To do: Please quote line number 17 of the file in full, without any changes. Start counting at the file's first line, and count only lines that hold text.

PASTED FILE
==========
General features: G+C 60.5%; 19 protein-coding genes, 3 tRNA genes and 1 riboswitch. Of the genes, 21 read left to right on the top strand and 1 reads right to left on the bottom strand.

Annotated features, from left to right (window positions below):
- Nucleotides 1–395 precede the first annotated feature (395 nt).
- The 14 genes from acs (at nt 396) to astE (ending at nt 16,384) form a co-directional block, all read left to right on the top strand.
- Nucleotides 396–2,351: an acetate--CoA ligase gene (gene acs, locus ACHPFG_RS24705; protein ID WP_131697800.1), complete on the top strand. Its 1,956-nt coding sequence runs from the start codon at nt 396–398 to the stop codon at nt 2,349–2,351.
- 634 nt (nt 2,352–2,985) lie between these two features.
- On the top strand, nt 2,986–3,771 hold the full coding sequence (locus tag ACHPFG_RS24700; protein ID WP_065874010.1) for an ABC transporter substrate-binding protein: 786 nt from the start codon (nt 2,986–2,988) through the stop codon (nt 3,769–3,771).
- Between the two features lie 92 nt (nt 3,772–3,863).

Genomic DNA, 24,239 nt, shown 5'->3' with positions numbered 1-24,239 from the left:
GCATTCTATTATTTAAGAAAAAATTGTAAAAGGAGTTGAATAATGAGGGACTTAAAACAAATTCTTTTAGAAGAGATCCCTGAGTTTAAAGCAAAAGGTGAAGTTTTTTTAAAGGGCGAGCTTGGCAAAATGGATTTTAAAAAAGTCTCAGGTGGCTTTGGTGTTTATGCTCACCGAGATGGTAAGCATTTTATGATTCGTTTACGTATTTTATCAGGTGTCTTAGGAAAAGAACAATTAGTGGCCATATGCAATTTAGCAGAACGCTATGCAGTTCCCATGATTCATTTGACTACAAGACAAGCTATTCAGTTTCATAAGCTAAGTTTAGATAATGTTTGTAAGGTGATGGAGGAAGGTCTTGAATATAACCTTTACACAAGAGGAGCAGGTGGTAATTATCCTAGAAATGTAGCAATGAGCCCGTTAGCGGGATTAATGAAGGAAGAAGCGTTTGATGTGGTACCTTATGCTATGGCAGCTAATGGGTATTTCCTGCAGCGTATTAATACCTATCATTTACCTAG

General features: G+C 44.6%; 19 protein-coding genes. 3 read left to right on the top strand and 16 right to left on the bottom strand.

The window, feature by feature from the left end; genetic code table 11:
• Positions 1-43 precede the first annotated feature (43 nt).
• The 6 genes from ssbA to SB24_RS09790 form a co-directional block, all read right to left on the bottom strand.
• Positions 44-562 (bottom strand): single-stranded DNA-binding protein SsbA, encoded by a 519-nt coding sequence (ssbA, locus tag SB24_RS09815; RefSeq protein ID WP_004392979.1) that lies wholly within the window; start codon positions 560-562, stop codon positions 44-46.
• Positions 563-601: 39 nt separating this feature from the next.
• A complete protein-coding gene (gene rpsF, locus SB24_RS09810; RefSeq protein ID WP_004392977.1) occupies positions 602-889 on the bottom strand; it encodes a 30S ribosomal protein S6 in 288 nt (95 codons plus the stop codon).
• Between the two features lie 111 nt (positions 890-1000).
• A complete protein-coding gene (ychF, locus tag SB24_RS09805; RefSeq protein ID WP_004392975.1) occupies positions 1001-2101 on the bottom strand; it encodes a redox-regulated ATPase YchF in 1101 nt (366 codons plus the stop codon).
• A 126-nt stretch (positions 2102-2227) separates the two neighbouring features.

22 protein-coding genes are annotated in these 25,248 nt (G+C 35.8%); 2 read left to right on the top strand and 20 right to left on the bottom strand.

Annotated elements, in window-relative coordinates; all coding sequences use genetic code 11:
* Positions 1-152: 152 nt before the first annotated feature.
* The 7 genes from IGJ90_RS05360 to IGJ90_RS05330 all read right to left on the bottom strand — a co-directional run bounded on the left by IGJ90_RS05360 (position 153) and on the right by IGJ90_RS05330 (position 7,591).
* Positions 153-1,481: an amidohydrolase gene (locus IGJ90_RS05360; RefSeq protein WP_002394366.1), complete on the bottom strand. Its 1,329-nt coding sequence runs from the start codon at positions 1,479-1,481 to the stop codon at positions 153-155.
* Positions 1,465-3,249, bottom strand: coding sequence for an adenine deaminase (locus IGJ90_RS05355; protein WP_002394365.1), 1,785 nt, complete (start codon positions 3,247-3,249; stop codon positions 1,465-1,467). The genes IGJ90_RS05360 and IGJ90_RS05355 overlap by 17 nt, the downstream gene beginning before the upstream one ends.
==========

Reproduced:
• A complete protein-coding gene (gene rpsF, locus SB24_RS09810; RefSeq protein ID WP_004392977.1) occupies positions 602-889 on the bottom strand; it encodes a 30S ribosomal protein S6 in 288 nt (95 codons plus the stop codon).